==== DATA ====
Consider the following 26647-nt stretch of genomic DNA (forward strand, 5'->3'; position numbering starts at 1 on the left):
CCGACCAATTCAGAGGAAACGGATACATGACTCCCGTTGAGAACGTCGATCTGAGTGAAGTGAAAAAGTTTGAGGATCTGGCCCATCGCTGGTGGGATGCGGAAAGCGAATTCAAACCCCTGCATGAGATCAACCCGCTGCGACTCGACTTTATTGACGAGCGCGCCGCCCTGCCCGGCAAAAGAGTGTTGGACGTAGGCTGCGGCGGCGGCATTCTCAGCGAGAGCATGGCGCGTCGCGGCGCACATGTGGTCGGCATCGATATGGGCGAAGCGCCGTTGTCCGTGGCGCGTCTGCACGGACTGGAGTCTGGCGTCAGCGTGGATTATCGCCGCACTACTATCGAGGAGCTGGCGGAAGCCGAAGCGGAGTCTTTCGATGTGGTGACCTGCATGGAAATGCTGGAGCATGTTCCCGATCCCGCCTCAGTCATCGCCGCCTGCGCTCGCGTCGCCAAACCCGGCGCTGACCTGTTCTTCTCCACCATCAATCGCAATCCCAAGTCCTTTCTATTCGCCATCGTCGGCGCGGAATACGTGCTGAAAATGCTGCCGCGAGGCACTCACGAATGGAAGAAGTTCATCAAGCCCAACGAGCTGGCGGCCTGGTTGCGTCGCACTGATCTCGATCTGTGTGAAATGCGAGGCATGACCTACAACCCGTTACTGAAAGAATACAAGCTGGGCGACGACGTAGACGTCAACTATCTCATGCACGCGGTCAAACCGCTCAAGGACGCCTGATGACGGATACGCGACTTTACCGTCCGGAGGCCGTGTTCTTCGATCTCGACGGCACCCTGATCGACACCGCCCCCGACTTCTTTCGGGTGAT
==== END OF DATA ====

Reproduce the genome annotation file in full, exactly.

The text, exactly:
Consider the following 26647-nt stretch of genomic DNA (forward strand, 5'->3'; position numbering starts at 1 on the left):
CCGACCAATTCAGAGGAAACGGATACATGACTCCCGTTGAGAACGTCGATCTGAGTGAAGTGAAAAAGTTTGAGGATCTGGCCCATCGCTGGTGGGATGCGGAAAGCGAATTCAAACCCCTGCATGAGATCAACCCGCTGCGACTCGACTTTATTGACGAGCGCGCCGCCCTGCCCGGCAAAAGAGTGTTGGACGTAGGCTGCGGCGGCGGCATTCTCAGCGAGAGCATGGCGCGTCGCGGCGCACATGTGGTCGGCATCGATATGGGCGAAGCGCCGTTGTCCGTGGCGCGTCTGCACGGACTGGAGTCTGGCGTCAGCGTGGATTATCGCCGCACTACTATCGAGGAGCTGGCGGAAGCCGAAGCGGAGTCTTTCGATGTGGTGACCTGCATGGAAATGCTGGAGCATGTTCCCGATCCCGCCTCAGTCATCGCCGCCTGCGCTCGCGTCGCCAAACCCGGCGCTGACCTGTTCTTCTCCACCATCAATCGCAATCCCAAGTCCTTTCTATTCGCCATCGTCGGCGCGGAATACGTGCTGAAAATGCTGCCGCGAGGCACTCACGAATGGAAGAAGTTCATCAAGCCCAACGAGCTGGCGGCCTGGTTGCGTCGCACTGATCTCGATCTGTGTGAAATGCGAGGCATGACCTACAACCCGTTACTGAAAGAATACAAGCTGGGCGACGACGTAGACGTCAACTATCTCATGCACGCGGTCAAACCGCTCAAGGACGCCTGATGACGGATACGCGACTTTACCGTCCGGAGGCCGTGTTCTTCGATCTCGACGGCACCCTGATCGACACCGCCCCCGACTTCTTTCGGGTGAT